The primary factor is the dramatic shift in demand: Restaurants, hotels, cafeterias and other wholesale buyers have reduced orders while consumers have not only increased demand for groceries, but also adapted to conditions by moving online to purchase what they need. Additionally, people struggling with food insecurity who are normally served by food banks have also been affected by the pandemic.
Attempting to meet this shift has revealed the “divided supply chain”—one serving customers and the other serving businesses. According to The Wall Street Journal,
Experts say the gap between the industrial and consumer supply chains grows larger at virtually every step of the process. Erasing the differences, they say, would require expensive investment with little promise of a payoff over the long term. Wholesalers that sell to both retail and food-service customers can try and leverage existing relationships with grocers to offload some bulk products. But stores configured to sell consumer-size goods may not have space to store and display hefty sacks of rice and giant jars of mayonnaise.
Supply chains create rigid contracts in order to maintain certainty and continuity. The massive disruption due to the pandemic —from logistics to distribution to manufacturing—coupled with big shifts in demand and supply are straining food supply chains. Companies must assess whether it’s worth retooling or restructuring their supply chains in the long term and, if so, how exactly it should be done.
Food safety: The Smithfield case
The case of Smithfield Foods demonstrates how serious the pandemic is, how leadership can attempt to manage the situation and still fail, and the impact failure to maintain food safety can have on a national supply chain. Smithfield tried to withhold the fact that some employees had COVID-19 symptoms and that at least one employee had tested positive, but the news about the infected employee broke via an article in the local newspaper, the Argus Leader, on March 26. Despite other positive cases and information that pointed to an outbreak, Smithfield chose to not close its plant. When the company was finally forced to close the plant on April 15, it had become the top hot spot in the U.S.
The damage—both reputational and operational—to the company is already great, but the damage done to the community and the employees—and perhaps the entire supply chain—has the potential to be far more serious.
Guidance and tools to avoid Smithfield’s fate
In an interview published on the United States Food and Drug Administration’s website, FDA Deputy Commissioner for Food Policy and Response Frank Yiannas addressed questions regarding food safety and the state of the food supply chain. In it, Yiannas explains that the food supply chain is adjusting to the shock of a dramatic shift in demand: “These shortages are temporary because of unprecedented consumer demand, not a lack of the food system’s ability to produce, process and deliver food.”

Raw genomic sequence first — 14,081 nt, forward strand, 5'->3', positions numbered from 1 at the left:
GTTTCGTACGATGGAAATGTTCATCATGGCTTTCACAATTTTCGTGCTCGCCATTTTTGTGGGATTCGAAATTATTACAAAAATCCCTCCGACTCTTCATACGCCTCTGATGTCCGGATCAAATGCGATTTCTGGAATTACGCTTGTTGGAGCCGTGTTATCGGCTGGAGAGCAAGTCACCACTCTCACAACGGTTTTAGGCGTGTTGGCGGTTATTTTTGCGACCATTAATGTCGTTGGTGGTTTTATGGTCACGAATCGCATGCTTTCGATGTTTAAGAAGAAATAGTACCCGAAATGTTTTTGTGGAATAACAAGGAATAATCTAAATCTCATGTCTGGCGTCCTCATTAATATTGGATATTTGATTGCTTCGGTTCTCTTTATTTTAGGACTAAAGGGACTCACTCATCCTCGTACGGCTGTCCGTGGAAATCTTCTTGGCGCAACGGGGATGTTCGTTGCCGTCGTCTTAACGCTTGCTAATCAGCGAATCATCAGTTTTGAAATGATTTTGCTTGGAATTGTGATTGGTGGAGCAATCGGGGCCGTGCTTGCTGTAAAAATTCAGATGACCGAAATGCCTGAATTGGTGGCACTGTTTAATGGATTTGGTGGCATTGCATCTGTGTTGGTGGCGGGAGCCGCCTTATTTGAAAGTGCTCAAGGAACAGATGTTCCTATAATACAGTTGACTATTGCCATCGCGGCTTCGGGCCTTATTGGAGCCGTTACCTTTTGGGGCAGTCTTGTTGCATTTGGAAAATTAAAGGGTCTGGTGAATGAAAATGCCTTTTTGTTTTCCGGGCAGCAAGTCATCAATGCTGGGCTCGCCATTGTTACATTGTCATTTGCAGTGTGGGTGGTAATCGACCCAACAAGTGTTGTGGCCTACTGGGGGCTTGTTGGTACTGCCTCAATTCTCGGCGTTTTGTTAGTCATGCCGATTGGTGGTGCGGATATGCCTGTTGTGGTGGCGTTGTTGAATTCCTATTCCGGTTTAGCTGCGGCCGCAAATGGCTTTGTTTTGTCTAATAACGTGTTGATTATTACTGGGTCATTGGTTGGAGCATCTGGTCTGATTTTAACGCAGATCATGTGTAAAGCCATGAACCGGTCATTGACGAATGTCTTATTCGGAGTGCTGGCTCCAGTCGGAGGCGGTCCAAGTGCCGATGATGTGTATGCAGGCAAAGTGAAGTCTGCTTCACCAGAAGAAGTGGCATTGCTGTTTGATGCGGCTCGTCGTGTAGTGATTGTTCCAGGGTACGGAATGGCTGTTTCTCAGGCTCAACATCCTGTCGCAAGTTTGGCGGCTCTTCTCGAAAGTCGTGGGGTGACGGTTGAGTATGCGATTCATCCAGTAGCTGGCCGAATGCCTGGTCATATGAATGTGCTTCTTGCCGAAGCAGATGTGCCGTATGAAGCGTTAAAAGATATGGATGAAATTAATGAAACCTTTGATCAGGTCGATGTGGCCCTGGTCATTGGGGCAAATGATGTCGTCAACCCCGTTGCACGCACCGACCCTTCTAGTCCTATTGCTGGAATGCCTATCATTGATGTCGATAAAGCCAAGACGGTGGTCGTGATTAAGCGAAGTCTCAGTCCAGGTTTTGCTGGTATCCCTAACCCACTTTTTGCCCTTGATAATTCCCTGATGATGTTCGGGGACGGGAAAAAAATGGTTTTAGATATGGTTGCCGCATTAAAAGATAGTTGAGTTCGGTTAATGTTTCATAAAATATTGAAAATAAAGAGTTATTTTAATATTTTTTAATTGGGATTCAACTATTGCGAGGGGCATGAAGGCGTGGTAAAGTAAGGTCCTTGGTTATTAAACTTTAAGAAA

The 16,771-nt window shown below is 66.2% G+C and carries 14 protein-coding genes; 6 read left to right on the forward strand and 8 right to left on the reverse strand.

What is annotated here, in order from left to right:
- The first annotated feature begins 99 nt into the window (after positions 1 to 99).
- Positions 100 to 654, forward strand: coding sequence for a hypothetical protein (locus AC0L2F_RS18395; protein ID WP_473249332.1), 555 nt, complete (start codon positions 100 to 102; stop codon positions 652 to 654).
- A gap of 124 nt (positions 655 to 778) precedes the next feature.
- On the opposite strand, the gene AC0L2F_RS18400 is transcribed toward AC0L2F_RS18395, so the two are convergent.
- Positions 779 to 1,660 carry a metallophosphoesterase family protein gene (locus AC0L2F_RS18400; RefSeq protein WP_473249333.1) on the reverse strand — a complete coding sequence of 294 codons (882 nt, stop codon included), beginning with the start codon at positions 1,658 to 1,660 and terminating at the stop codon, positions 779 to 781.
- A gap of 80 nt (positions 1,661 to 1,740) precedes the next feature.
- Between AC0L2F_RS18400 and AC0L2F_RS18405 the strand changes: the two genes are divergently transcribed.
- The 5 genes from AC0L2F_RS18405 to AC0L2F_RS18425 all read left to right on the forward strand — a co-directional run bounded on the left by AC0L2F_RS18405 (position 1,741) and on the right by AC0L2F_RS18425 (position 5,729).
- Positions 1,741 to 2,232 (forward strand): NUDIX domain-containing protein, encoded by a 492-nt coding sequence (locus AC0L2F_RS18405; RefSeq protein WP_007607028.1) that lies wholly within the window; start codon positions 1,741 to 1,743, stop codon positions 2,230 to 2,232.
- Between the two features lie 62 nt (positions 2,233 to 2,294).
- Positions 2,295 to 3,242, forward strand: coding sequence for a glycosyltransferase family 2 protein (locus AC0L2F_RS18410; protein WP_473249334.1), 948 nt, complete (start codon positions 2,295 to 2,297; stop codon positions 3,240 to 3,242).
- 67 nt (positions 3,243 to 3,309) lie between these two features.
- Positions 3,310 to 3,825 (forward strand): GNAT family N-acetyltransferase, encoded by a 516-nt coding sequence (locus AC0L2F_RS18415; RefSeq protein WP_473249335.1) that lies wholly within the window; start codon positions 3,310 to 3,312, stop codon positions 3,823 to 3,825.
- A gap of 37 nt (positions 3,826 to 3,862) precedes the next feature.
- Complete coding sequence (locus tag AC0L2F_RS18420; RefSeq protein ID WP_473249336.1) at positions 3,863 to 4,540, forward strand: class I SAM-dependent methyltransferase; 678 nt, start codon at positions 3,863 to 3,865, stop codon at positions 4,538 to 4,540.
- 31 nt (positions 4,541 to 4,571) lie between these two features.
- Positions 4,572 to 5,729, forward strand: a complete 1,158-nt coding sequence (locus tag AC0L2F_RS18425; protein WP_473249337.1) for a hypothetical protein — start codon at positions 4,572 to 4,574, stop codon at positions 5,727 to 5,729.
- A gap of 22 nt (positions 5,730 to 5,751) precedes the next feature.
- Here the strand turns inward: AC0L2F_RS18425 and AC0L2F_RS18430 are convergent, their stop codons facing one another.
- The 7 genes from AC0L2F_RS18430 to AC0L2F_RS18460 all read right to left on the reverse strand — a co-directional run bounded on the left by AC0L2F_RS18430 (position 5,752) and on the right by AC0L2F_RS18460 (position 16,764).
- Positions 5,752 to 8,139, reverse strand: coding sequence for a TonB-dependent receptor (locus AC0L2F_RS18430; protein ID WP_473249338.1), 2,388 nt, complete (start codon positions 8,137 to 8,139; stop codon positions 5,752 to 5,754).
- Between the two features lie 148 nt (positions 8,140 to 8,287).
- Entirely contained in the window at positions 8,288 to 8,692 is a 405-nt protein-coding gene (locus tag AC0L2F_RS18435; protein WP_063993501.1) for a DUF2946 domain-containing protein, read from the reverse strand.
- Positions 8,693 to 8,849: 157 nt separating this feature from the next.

“Most of the compliance dates have arrived for the major FSMA rules that put science and risk-based controls in place for the growing, production, packing, holding, transporting and importing of the foods that American consumers serve their families and feed their animals,” Yiannas said. “Some inspections are temporarily on hold, but the food industry is still required to meet these requirements – that has not changed.”
The FSMA is part of an overarching plan to modernize and digitize food supply chains in the United States in order to achieve transparency, traceability and flexibility. That effort was encoded in a blueprint, set to be released in March, called the New Era of Smarter Food Safety. The FDA has delayed that release due to the pandemic, but the ideas in the blueprint—traceability, safety and transparency leveraging technological solutions —seem more timely now than ever.
Food supply chains have experienced a significant shock as a dramatic shift in demand has required distributors and producers to forge new links.
Programs already underway at the Food and Drug Administration, including the implementation of the Food Safety Modernization Act, are needed now more than ever as the pandemic reveals the need for traceability, transparency and flexibility in national and global food supply chains.